Always consider what you post and think about how many people have the potential to read what you posted. Also, could that information be used against you negatively? How could it be perceived?
When using social media, use the following steps to prevent your claim from being negatively impacted by what you post:
Do Not Post Any Details about the Accident
No one on your social media sites should even know you are in the middle of a lawsuit or you have filed an injury claim. There should be no details of the accident, injuries, and even recovery amounts if you succeed with your case. Avoid posting information about the accident on personal blog websites too, because these are one of the first areas an investigator will check.
Make sure no one posts comments or uploads photos about the case to your social media sites. If they do, request that they remove it. Warn friends and family about the privacy issues and make sure they do not post anything on your social media profile during your case.
Remove What You Can
Remove anything that could affect your case. For example, past comments about suffering from a headache that day or back pain before the accident. The insurance company will try to twist these ordinary everyday complaints into a pre-existing condition and try to say that the symptoms you suffer from now are part of that and not caused by the accident.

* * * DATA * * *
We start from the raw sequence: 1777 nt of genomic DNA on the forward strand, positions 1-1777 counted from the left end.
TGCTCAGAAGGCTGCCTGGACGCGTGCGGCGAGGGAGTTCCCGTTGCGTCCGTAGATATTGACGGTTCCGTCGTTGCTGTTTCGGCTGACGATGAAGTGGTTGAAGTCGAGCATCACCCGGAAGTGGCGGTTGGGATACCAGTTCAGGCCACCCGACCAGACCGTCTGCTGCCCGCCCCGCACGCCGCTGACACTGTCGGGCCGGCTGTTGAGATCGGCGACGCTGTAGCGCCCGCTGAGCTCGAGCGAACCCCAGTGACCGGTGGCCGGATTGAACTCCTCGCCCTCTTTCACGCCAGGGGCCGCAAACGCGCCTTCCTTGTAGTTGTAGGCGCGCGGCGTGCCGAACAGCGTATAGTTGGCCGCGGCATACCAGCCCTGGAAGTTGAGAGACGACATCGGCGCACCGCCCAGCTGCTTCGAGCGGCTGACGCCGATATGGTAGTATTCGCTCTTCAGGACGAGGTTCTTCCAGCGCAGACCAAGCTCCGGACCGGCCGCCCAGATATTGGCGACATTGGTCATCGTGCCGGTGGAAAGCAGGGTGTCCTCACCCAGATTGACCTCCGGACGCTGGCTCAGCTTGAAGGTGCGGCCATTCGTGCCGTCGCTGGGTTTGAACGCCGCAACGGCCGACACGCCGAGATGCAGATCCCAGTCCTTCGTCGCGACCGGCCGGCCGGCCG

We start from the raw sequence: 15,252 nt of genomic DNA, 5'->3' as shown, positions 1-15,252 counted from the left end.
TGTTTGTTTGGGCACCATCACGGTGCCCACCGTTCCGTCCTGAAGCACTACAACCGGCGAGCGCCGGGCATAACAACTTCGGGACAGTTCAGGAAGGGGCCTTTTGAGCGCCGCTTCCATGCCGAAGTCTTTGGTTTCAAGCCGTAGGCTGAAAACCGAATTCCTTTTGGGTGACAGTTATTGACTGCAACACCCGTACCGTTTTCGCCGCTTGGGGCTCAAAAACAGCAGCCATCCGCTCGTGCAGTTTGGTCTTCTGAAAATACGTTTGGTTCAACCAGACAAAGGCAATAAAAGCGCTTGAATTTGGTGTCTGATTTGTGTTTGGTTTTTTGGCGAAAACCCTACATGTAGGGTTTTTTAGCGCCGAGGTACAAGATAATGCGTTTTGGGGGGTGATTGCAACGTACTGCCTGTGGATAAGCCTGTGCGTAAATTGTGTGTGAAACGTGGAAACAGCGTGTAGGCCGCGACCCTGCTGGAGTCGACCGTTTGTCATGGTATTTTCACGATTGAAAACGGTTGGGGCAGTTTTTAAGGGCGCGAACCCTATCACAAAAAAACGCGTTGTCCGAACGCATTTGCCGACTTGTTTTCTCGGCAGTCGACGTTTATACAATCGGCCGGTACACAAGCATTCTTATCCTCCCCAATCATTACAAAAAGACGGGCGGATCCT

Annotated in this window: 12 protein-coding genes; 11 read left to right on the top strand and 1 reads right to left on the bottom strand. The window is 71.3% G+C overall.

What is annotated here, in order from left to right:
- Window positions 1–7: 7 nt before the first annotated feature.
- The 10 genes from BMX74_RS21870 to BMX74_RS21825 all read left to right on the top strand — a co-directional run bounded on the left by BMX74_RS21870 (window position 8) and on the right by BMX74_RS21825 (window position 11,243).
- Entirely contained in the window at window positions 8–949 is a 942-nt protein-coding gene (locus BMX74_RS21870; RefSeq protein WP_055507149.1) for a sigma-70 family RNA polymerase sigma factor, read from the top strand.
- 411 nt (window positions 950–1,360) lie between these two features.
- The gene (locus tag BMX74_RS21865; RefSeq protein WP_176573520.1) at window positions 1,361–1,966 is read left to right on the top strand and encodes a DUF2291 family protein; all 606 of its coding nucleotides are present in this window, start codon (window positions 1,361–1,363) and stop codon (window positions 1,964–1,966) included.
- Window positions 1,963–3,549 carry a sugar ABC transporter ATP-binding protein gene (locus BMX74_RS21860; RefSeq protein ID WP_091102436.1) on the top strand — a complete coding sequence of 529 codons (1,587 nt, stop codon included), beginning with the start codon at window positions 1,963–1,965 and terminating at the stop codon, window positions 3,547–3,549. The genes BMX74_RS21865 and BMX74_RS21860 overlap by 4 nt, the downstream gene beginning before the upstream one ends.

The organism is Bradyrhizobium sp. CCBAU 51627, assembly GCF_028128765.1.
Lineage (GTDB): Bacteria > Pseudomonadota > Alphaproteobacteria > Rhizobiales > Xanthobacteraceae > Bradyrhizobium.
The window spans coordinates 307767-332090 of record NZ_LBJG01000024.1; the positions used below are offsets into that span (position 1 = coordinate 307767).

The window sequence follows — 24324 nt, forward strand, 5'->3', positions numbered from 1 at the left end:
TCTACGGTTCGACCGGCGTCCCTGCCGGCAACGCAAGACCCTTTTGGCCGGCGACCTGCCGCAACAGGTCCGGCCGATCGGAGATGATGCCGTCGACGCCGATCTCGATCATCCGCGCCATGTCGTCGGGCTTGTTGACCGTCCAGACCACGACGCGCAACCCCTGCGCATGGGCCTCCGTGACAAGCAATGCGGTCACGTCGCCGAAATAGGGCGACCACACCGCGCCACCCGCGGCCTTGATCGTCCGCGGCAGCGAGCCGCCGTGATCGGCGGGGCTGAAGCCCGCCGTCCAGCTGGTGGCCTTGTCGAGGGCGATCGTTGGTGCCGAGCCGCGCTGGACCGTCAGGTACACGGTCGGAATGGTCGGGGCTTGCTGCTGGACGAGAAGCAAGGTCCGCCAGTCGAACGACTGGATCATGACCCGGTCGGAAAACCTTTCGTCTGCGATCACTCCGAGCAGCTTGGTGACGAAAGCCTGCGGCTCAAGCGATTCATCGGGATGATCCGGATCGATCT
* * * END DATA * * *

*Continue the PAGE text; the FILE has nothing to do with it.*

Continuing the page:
Google Yourself and Research
Have you ever wondered how much information is out there about you on the internet? The best way to find out is to Google search your name, including nicknames. The insurance company will do the same. Therefore, get ahead of them by knowing what is out there already.
Update Your Privacy Settings
Social media websites are required to provide privacy policies for their users and enhanced privacy settings. Maximize yours so that only people on your friends list have access to your sites. Furthermore, do not add any new friends, including people you might know, during the case. You never know if these are hacked profiles or fake profiles set up by investigators to lure you into giving them access to your account.
Protect Yourself with the Right Representation
While no one can promise that these steps will protect you, using these tips will help limit the opportunities the insurance company has to argue against your claim. It is best to have an accident attorney guide you through the proper use of social media, and what you can do to clean up past postings so that you do not feed evidence to the insurance company.
If you have questions about social media or your potential accident case, it is best to meet with an attorney for a no-obligation, car accident evaluation.